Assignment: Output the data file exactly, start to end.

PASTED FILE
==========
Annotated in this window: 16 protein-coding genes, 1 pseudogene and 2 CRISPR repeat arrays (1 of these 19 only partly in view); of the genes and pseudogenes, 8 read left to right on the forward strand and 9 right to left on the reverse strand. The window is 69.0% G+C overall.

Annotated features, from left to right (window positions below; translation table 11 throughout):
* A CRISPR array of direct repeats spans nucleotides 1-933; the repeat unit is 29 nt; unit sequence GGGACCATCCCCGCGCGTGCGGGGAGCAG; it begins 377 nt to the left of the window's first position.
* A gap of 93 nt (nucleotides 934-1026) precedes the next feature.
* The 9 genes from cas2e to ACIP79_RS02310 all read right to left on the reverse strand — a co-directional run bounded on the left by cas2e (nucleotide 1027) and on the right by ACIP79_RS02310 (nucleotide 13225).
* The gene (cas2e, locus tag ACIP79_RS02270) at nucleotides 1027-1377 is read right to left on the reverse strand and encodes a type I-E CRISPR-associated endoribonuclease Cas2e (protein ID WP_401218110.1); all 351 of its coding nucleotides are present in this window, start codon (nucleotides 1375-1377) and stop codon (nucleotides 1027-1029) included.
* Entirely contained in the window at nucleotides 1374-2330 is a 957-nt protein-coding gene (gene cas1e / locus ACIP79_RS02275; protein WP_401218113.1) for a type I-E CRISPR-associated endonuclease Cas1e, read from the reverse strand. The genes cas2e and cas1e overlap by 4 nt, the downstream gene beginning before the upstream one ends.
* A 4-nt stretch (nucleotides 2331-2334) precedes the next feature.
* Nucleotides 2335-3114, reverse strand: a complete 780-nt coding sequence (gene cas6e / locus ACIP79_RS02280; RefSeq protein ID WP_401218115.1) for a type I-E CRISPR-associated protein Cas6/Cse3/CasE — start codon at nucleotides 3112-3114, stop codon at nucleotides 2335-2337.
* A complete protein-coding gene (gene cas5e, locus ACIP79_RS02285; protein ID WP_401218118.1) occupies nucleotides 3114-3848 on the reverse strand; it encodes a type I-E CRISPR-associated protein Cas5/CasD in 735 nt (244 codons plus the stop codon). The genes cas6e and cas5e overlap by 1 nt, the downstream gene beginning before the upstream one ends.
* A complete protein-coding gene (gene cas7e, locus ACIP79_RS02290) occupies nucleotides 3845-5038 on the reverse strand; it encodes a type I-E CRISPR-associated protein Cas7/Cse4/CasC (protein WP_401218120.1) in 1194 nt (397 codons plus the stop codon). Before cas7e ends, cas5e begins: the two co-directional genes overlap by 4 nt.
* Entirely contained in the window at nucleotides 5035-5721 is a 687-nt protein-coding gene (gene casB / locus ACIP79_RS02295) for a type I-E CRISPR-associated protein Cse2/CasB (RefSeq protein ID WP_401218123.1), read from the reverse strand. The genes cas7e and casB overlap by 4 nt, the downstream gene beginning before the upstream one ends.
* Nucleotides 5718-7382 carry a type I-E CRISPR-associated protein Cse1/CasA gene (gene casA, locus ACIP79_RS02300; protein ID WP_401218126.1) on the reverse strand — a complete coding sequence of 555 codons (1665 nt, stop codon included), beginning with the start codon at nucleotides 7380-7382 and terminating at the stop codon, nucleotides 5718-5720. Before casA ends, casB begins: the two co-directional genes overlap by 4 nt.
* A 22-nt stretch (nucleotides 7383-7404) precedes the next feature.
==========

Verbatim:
Annotated in this window: 16 protein-coding genes, 1 pseudogene and 2 CRISPR repeat arrays (1 of these 19 only partly in view); of the genes and pseudogenes, 8 read left to right on the forward strand and 9 right to left on the reverse strand. The window is 69.0% G+C overall.

Annotated features, from left to right (window positions below; translation table 11 throughout):
* A CRISPR array of direct repeats spans nucleotides 1-933; the repeat unit is 29 nt; unit sequence GGGACCATCCCCGCGCGTGCGGGGAGCAG; it begins 377 nt to the left of the window's first position.
* A gap of 93 nt (nucleotides 934-1026) precedes the next feature.
* The 9 genes from cas2e to ACIP79_RS02310 all read right to left on the reverse strand — a co-directional run bounded on the left by cas2e (nucleotide 1027) and on the right by ACIP79_RS02310 (nucleotide 13225).
* The gene (cas2e, locus tag ACIP79_RS02270) at nucleotides 1027-1377 is read right to left on the reverse strand and encodes a type I-E CRISPR-associated endoribonuclease Cas2e (protein ID WP_401218110.1); all 351 of its coding nucleotides are present in this window, start codon (nucleotides 1375-1377) and stop codon (nucleotides 1027-1029) included.
* Entirely contained in the window at nucleotides 1374-2330 is a 957-nt protein-coding gene (gene cas1e / locus ACIP79_RS02275; protein WP_401218113.1) for a type I-E CRISPR-associated endonuclease Cas1e, read from the reverse strand. The genes cas2e and cas1e overlap by 4 nt, the downstream gene beginning before the upstream one ends.
* A 4-nt stretch (nucleotides 2331-2334) precedes the next feature.
* Nucleotides 2335-3114, reverse strand: a complete 780-nt coding sequence (gene cas6e / locus ACIP79_RS02280; RefSeq protein ID WP_401218115.1) for a type I-E CRISPR-associated protein Cas6/Cse3/CasE — start codon at nucleotides 3112-3114, stop codon at nucleotides 2335-2337.
* A complete protein-coding gene (gene cas5e, locus ACIP79_RS02285; protein ID WP_401218118.1) occupies nucleotides 3114-3848 on the reverse strand; it encodes a type I-E CRISPR-associated protein Cas5/CasD in 735 nt (244 codons plus the stop codon). The genes cas6e and cas5e overlap by 1 nt, the downstream gene beginning before the upstream one ends.
* A complete protein-coding gene (gene cas7e, locus ACIP79_RS02290) occupies nucleotides 3845-5038 on the reverse strand; it encodes a type I-E CRISPR-associated protein Cas7/Cse4/CasC (protein WP_401218120.1) in 1194 nt (397 codons plus the stop codon). Before cas7e ends, cas5e begins: the two co-directional genes overlap by 4 nt.
* Entirely contained in the window at nucleotides 5035-5721 is a 687-nt protein-coding gene (gene casB / locus ACIP79_RS02295) for a type I-E CRISPR-associated protein Cse2/CasB (RefSeq protein ID WP_401218123.1), read from the reverse strand. The genes cas7e and casB overlap by 4 nt, the downstream gene beginning before the upstream one ends.
* Nucleotides 5718-7382 carry a type I-E CRISPR-associated protein Cse1/CasA gene (gene casA, locus ACIP79_RS02300; protein ID WP_401218126.1) on the reverse strand — a complete coding sequence of 555 codons (1665 nt, stop codon included), beginning with the start codon at nucleotides 7380-7382 and terminating at the stop codon, nucleotides 5718-5720. Before casA ends, casB begins: the two co-directional genes overlap by 4 nt.
* A 22-nt stretch (nucleotides 7383-7404) precedes the next feature.